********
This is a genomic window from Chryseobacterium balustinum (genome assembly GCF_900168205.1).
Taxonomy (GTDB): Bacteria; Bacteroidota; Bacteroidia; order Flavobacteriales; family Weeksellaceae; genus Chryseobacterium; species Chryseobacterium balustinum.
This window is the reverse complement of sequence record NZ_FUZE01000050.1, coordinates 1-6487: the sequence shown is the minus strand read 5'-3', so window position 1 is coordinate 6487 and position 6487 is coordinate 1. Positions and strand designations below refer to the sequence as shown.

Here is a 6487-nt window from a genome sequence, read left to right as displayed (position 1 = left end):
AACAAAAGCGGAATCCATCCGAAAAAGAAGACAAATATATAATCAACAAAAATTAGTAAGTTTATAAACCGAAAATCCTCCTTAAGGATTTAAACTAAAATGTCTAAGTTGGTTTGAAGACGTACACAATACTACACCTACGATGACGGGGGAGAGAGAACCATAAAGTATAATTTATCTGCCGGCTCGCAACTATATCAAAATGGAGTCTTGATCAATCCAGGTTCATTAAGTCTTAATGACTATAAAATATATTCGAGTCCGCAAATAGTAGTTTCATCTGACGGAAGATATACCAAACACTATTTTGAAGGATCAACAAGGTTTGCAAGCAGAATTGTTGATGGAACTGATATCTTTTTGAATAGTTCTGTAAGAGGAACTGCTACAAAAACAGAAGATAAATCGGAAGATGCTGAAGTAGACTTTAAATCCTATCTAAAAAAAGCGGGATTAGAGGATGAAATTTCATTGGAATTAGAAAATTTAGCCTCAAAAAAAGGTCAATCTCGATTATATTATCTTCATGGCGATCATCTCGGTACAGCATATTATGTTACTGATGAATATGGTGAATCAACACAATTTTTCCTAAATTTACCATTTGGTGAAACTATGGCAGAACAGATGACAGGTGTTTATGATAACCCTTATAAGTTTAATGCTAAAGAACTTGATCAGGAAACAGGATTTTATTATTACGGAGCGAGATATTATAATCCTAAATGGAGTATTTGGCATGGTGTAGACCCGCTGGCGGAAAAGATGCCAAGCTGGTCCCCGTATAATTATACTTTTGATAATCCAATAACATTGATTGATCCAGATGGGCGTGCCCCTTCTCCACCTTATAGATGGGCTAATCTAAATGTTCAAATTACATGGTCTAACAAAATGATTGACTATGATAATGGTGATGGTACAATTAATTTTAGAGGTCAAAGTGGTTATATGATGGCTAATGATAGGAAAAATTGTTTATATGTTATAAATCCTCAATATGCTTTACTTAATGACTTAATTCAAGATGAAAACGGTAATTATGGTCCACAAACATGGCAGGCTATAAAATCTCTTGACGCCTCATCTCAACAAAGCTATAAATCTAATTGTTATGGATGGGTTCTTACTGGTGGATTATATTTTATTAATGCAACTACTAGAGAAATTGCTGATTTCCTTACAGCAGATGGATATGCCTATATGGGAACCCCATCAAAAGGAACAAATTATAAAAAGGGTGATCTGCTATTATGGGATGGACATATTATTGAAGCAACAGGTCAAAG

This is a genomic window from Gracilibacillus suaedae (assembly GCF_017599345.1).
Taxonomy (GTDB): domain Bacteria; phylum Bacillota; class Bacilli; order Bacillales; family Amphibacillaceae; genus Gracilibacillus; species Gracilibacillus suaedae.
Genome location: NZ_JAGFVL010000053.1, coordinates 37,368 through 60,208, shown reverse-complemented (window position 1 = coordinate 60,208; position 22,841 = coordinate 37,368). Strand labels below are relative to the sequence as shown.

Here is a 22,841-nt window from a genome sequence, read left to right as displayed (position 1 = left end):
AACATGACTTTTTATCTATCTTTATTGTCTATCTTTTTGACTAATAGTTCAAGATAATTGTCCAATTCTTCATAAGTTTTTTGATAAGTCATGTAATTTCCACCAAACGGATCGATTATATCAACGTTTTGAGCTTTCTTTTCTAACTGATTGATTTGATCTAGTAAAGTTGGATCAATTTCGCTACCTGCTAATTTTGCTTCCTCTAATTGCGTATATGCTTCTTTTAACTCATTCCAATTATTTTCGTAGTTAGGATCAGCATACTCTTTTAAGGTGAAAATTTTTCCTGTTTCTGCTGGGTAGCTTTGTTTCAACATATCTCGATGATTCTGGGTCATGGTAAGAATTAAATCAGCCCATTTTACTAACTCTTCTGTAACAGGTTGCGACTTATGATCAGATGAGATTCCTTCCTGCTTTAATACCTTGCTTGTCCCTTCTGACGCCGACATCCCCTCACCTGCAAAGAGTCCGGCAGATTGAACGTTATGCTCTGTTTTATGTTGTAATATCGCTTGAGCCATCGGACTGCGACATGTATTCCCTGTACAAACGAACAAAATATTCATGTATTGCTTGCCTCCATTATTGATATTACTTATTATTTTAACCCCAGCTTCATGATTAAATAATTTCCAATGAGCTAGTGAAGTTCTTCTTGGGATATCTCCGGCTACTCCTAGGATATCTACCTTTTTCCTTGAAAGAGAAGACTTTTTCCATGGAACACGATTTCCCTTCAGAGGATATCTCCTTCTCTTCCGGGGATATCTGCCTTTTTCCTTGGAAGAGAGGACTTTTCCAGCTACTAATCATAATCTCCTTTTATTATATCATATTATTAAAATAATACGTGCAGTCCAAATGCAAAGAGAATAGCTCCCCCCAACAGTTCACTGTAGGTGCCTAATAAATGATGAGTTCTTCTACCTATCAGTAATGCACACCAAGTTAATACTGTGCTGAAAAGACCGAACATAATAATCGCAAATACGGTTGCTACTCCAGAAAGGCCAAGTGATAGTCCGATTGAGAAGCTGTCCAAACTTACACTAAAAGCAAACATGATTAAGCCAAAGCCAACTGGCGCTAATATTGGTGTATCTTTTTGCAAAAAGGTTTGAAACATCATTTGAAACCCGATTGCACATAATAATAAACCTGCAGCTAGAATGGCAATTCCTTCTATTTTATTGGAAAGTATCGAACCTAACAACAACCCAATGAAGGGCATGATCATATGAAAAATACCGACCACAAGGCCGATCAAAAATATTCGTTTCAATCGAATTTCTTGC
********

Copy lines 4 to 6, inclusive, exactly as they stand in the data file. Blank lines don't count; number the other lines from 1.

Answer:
Here is a 6487-nt window from a genome sequence, read left to right as displayed (position 1 = left end):
AACAAAAGCGGAATCCATCCGAAAAAGAAGACAAATATATAATCAACAAAAATTAGTAAGTTTATAAACCGAAAATCCTCCTTAAGGATTTAAACTAAAATGTCTAAGTTGGTTTGAAGACGTACACAATACTACACCTACGATGACGGGGGAGAGAGAACCATAAAGTATAATTTATCTGCCGGCTCGCAACTATATCAAAATGGAGTCTTGATCAATCCAGGTTCATTAAGTCTTAATGACTATAAAATATATTCGAGTCCGCAAATAGTAGTTTCATCTGACGGAAGATATACCAAACACTATTTTGAAGGATCAACAAGGTTTGCAAGCAGAATTGTTGATGGAACTGATATCTTTTTGAATAGTTCTGTAAGAGGAACTGCTACAAAAACAGAAGATAAATCGGAAGATGCTGAAGTAGACTTTAAATCCTATCTAAAAAAAGCGGGATTAGAGGATGAAATTTCATTGGAATTAGAAAATTTAGCCTCAAAAAAAGGTCAATCTCGATTATATTATCTTCATGGCGATCATCTCGGTACAGCATATTATGTTACTGATGAATATGGTGAATCAACACAATTTTTCCTAAATTTACCATTTGGTGAAACTATGGCAGAACAGATGACAGGTGTTTATGATAACCCTTATAAGTTTAATGCTAAAGAACTTGATCAGGAAACAGGATTTTATTATTACGGAGCGAGATATTATAATCCTAAATGGAGTATTTGGCATGGTGTAGACCCGCTGGCGGAAAAGATGCCAAGCTGGTCCCCGTATAATTATACTTTTGATAATCCAATAACATTGATTGATCCAGATGGGCGTGCCCCTTCTCCACCTTATAGATGGGCTAATCTAAATGTTCAAATTACATGGTCTAACAAAATGATTGACTATGATAATGGTGATGGTACAATTAATTTTAGAGGTCAAAGTGGTTATATGATGGCTAATGATAGGAAAAATTGTTTATATGTTATAAATCCTCAATATGCTTTACTTAATGACTTAATTCAAGATGAAAACGGTAATTATGGTCCACAAACATGGCAGGCTATAAAATCTCTTGACGCCTCATCTCAACAAAGCTATAAATCTAATTGTTATGGATGGGTTCTTACTGGTGGATTATATTTTATTAATGCAACTACTAGAGAAATTGCTGATTTCCTTACAGCAGATGGATATGCCTATATGGGAACCCCATCAAAAGGAACAAATTATAAAAAGGGTGATCTGCTATTATGGGATGGACATATTATTGAAGCAACAGGTCAAAG

This is a genomic window from Gracilibacillus suaedae (assembly GCF_017599345.1).